Recently, we asked our Facebook fans to share their favorite Broadway performances. Here are some of your replies:
“The orchestra for Wicked blew me away. The extremely high caliber of musicianship and the terrific writing were superb and not to be forgotten.” - Sue
“The Roundabout Theatre’s 1998 revival of Cabaret starring Alan Cumming, Natasha Richardson, John Benjamin Hickey and Denis O’Hare. Without a doubt. And the live music was part of the Cabaret set and absolutely essential!” – Maureen
“I love The Phantom of the Opera! I have seen the show 4 times and I just saw the 25th anniversary concert. It’s a huge part of my life and a part of who I am.” – Julia
“I convinced my 17 year old daughter to see Les Mis with me, rather than her first choice. As we left the theatre, she looked at me and said ‘Mom, I totally understand why you wanted to see Les Mis again. Thanks for making me go!’” – Kathleen
It is great to read the stories of so many passionate fans of the Broadway musical. So many people have been touched by the magic of musical theater. This is why it is essential that we fight to preserve the tradition of live music for future generations. Please take a moment to sign and share our petition to keep Broadway live, so that we can all continue to enjoy the breathtaking performances only a Broadway musical with a live orchestra can provide!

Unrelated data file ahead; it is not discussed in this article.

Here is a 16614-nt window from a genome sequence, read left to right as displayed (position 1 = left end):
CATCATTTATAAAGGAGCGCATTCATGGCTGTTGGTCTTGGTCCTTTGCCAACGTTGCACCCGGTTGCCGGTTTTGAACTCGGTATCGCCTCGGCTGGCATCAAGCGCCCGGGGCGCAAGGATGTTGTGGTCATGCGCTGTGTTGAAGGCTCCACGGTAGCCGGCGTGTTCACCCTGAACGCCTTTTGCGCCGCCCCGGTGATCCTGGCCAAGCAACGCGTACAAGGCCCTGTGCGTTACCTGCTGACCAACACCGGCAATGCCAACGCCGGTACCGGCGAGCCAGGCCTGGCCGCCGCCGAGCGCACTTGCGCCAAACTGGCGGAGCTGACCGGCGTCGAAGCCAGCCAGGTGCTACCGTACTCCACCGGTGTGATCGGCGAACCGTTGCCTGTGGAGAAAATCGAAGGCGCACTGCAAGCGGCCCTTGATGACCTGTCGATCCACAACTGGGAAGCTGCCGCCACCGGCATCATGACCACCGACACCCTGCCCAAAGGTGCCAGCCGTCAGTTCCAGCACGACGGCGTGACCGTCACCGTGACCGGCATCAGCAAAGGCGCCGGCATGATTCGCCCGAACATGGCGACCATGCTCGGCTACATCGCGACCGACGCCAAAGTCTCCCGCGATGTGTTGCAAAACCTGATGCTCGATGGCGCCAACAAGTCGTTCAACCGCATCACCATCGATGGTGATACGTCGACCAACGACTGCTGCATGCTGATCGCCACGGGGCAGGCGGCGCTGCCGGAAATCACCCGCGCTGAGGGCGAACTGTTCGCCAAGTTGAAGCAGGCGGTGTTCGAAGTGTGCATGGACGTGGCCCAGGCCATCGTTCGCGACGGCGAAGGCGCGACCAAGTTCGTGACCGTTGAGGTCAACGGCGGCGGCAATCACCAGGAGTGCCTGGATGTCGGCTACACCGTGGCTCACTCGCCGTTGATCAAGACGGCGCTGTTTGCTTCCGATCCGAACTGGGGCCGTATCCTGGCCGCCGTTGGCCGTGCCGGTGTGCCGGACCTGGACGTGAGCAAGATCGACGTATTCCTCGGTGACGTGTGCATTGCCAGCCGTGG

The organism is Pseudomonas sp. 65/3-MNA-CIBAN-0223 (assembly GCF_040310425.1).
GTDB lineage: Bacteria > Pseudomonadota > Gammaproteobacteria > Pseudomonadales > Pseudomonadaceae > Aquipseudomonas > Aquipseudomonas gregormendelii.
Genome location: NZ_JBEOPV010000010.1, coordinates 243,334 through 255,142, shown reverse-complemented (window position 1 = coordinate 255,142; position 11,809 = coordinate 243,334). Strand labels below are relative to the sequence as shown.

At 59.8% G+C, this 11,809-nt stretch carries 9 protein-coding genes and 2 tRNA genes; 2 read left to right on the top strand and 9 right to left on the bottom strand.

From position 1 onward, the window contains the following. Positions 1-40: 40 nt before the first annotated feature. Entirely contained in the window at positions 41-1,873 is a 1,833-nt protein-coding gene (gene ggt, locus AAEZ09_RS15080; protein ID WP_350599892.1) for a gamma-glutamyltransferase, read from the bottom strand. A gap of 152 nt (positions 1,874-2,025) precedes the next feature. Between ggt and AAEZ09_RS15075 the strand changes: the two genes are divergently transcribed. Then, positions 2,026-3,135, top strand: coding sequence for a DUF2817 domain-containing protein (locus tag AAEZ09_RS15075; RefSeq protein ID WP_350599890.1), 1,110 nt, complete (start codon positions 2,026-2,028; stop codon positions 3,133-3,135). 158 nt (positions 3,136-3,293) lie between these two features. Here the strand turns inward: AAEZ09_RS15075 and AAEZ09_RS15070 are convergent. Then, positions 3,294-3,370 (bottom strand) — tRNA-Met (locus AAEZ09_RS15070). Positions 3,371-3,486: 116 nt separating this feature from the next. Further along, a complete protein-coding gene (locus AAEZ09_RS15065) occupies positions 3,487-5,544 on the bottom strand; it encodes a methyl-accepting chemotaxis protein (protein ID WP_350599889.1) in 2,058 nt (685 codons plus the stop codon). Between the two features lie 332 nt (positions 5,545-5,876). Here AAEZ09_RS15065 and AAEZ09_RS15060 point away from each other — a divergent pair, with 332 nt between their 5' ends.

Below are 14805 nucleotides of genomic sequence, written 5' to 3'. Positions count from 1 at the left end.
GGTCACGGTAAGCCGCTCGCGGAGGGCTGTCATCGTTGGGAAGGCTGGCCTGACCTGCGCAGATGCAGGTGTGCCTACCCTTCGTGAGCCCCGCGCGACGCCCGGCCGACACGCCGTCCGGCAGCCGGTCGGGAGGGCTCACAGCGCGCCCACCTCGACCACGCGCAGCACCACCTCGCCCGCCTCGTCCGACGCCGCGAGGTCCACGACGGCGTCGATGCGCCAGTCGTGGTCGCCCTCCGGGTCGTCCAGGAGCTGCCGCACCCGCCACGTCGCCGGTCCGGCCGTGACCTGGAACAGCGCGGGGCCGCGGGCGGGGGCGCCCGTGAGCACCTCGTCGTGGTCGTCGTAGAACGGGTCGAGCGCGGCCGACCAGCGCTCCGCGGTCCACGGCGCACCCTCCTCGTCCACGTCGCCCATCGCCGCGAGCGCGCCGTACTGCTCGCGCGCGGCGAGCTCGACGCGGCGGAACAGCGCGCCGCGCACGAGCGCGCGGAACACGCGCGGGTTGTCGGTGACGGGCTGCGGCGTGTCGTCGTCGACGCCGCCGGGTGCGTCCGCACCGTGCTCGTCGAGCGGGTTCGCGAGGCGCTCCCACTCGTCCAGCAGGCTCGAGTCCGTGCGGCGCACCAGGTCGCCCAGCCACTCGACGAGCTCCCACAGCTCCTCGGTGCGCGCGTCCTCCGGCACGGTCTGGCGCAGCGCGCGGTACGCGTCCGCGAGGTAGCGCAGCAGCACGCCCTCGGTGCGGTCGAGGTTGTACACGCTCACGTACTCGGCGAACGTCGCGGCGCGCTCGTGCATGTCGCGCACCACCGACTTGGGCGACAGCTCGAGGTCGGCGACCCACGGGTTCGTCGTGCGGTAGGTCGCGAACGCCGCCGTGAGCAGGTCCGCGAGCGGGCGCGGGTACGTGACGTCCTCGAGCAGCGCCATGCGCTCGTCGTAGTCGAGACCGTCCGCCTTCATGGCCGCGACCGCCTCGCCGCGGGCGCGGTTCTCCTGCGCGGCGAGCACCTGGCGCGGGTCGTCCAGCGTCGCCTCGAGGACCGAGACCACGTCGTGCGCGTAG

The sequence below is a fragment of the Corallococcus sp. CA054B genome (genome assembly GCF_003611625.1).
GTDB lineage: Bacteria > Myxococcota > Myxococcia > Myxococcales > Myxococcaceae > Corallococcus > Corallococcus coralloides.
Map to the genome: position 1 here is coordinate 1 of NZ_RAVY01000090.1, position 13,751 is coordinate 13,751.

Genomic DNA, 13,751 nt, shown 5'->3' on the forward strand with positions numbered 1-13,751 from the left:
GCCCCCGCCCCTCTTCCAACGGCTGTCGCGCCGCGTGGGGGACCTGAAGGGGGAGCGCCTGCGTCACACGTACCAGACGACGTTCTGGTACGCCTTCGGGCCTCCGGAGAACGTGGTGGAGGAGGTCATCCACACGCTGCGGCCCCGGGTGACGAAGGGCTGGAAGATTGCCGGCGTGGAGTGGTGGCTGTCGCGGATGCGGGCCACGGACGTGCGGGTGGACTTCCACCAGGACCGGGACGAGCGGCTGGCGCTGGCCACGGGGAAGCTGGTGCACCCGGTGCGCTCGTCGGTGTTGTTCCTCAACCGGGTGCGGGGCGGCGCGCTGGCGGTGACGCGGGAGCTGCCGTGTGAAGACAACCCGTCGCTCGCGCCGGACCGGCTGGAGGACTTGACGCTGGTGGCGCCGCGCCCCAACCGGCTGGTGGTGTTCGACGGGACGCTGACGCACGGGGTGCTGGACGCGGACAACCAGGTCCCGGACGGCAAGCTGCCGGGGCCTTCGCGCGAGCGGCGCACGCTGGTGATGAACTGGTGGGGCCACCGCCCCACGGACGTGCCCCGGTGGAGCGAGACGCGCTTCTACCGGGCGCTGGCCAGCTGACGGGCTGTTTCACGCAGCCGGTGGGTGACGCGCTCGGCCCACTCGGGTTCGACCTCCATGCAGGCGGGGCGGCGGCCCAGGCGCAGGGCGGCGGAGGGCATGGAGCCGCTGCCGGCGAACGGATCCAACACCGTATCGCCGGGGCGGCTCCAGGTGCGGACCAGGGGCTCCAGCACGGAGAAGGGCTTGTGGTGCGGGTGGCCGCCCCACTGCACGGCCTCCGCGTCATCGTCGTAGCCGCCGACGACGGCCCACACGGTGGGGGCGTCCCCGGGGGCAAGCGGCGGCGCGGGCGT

As regular readers of this website know, the replacement of live music with recordings is not only affecting fans of Broadway; it has become increasingly common in the world of ballet. As we reported earlier this year, the Washington Ballet has been using recorded Tchaikovsky in their productions of The Nutcracker since 2009. Now another, even more pernicious case of recorded ballet has come to our attention.
Back in 2008, the Texas Ballet Theater began using recordings in place of the Fort Worth Symphony and the Dallas Opera Orchestra. Of course, the ballet company did not advertise this fact, hoping that audiences wouldn’t notice that they weren’t getting the bona fide live ballet they paid for. Worse, they also added insult to injury by outsourcing some of the recordings. Rather than having recordings made in the USA, they had a canned soundtrack for the ballet Cleopatra recorded by the orchestra of the National Ballet of China. For this, they paid $30,000 to the Chinese government – outsourcing both American jobs and our very culture. It is a sad sign of what symphony and opera management are willing to do for a few extra bucks. With some Broadway producers looking for any way to pad their pockets, could musical theater be far behind? Will we see a revival of Annie Get Your Gun performed to a CD stamped “Made in China”?